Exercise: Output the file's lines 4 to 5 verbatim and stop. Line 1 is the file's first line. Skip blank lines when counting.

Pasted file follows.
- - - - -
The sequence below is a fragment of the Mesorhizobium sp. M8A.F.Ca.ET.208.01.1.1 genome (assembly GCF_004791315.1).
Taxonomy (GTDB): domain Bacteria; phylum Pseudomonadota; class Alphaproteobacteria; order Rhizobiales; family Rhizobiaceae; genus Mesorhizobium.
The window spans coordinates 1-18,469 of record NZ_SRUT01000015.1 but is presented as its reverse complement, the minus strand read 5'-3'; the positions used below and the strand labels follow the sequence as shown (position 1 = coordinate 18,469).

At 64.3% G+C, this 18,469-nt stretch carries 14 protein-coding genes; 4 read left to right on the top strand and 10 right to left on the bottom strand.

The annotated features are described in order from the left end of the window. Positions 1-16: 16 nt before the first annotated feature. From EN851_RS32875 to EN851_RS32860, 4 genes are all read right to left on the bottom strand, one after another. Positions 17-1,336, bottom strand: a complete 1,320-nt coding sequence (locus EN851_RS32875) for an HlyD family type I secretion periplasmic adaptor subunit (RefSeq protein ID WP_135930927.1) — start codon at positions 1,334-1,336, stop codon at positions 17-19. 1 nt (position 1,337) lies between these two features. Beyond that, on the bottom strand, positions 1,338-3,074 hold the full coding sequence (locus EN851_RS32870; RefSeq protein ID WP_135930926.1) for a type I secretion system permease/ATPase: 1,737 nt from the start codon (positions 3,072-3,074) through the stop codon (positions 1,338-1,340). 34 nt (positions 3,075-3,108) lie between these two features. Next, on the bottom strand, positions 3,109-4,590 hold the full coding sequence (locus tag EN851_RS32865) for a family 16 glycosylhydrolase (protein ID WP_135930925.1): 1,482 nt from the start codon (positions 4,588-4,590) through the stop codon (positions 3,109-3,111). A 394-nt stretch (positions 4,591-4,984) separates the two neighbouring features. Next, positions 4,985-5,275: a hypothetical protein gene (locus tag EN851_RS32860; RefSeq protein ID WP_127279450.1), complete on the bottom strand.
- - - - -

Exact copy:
At 64.3% G+C, this 18,469-nt stretch carries 14 protein-coding genes; 4 read left to right on the top strand and 10 right to left on the bottom strand.

The annotated features are described in order from the left end of the window. Positions 1-16: 16 nt before the first annotated feature. From EN851_RS32875 to EN851_RS32860, 4 genes are all read right to left on the bottom strand, one after another. Positions 17-1,336, bottom strand: a complete 1,320-nt coding sequence (locus EN851_RS32875) for an HlyD family type I secretion periplasmic adaptor subunit (RefSeq protein ID WP_135930927.1) — start codon at positions 1,334-1,336, stop codon at positions 17-19. 1 nt (position 1,337) lies between these two features. Beyond that, on the bottom strand, positions 1,338-3,074 hold the full coding sequence (locus EN851_RS32870; RefSeq protein ID WP_135930926.1) for a type I secretion system permease/ATPase: 1,737 nt from the start codon (positions 3,072-3,074) through the stop codon (positions 1,338-1,340). 34 nt (positions 3,075-3,108) lie between these two features. Next, on the bottom strand, positions 3,109-4,590 hold the full coding sequence (locus tag EN851_RS32865) for a family 16 glycosylhydrolase (protein ID WP_135930925.1): 1,482 nt from the start codon (positions 4,588-4,590) through the stop codon (positions 3,109-3,111). A 394-nt stretch (positions 4,591-4,984) separates the two neighbouring features. Next, positions 4,985-5,275: a hypothetical protein gene (locus tag EN851_RS32860; RefSeq protein ID WP_127279450.1), complete on the bottom strand.